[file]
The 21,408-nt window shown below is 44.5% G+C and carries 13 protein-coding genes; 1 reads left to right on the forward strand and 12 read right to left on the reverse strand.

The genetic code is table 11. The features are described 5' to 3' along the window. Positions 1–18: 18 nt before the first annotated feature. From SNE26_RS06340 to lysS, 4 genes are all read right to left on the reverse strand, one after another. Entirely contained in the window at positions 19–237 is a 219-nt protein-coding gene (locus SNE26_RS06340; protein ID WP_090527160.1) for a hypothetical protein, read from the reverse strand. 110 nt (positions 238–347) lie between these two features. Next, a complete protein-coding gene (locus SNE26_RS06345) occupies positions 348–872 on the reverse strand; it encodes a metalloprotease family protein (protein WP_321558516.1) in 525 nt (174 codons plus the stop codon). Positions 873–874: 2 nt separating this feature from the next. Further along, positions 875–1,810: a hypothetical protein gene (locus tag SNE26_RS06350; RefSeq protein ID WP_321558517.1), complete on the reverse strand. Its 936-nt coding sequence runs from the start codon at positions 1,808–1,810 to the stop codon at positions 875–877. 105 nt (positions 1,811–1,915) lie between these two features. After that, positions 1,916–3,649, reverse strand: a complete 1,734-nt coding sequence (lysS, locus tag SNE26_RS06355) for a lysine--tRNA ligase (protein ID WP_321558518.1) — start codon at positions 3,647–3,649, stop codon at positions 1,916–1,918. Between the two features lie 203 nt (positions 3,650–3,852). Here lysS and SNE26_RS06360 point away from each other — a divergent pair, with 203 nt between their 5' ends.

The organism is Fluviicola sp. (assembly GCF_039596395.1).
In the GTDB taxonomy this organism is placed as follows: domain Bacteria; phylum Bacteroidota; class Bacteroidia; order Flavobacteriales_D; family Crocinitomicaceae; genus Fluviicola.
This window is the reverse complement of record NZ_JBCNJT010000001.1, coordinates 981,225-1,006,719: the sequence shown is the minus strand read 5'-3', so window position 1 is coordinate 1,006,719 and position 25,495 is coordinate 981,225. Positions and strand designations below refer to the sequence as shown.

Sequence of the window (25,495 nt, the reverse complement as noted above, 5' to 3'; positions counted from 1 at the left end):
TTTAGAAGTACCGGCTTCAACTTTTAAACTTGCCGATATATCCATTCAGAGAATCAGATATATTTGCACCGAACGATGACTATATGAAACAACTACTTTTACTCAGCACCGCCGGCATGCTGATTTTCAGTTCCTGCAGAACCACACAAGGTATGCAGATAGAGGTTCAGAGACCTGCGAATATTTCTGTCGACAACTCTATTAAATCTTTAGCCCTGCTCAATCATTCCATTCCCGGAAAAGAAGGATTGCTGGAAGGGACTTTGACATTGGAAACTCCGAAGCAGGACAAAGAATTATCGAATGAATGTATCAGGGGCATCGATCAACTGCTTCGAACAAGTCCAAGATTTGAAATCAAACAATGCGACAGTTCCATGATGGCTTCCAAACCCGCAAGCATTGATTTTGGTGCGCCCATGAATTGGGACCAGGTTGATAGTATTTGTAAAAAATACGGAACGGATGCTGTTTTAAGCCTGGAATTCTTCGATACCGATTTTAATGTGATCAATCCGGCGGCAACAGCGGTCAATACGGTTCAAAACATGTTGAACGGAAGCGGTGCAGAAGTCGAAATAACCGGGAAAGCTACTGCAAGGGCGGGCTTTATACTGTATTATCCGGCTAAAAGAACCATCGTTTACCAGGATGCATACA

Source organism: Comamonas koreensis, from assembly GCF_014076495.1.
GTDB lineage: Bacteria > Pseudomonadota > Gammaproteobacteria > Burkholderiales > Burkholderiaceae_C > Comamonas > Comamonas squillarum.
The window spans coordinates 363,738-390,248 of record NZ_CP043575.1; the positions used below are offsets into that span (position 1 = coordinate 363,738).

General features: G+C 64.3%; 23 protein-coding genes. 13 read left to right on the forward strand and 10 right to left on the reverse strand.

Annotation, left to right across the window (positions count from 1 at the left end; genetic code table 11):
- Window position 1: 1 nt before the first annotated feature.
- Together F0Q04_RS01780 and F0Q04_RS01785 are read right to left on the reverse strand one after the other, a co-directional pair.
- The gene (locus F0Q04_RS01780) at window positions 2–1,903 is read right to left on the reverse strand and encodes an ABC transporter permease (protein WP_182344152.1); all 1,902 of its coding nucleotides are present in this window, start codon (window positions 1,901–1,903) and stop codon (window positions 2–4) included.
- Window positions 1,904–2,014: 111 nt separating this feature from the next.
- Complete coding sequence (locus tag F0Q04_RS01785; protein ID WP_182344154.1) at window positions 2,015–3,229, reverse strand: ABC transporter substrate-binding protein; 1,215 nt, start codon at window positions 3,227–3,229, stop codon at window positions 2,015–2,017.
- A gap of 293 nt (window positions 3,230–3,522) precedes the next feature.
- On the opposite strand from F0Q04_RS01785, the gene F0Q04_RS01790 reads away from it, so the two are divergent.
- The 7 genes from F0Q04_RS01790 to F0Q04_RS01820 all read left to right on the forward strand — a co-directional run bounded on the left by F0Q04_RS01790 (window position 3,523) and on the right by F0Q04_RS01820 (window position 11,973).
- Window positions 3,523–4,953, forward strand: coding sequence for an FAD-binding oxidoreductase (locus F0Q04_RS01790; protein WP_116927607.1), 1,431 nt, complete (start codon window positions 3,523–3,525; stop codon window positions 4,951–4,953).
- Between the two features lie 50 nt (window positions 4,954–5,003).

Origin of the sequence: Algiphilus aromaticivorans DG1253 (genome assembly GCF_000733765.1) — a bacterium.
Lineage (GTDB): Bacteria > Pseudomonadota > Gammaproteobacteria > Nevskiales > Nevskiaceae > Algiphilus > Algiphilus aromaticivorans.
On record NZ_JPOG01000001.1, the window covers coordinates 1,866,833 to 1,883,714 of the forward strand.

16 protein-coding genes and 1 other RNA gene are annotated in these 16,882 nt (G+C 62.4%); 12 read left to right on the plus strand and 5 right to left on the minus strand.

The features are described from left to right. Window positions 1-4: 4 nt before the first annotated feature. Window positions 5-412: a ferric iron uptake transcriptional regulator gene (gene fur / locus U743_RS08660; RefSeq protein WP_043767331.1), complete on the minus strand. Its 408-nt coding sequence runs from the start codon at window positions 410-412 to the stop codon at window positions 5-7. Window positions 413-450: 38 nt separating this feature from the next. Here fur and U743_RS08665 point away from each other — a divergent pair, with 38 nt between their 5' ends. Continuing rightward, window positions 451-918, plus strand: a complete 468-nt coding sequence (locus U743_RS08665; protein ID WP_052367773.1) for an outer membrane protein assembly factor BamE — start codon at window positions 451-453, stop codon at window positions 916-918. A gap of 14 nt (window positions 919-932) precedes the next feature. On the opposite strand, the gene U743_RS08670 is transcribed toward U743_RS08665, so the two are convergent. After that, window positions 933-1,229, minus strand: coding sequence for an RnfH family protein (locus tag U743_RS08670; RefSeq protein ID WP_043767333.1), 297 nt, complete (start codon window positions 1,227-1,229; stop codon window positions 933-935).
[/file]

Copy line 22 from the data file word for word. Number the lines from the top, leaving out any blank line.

- Between the two features lie 50 nt (window positions 4,954–5,003).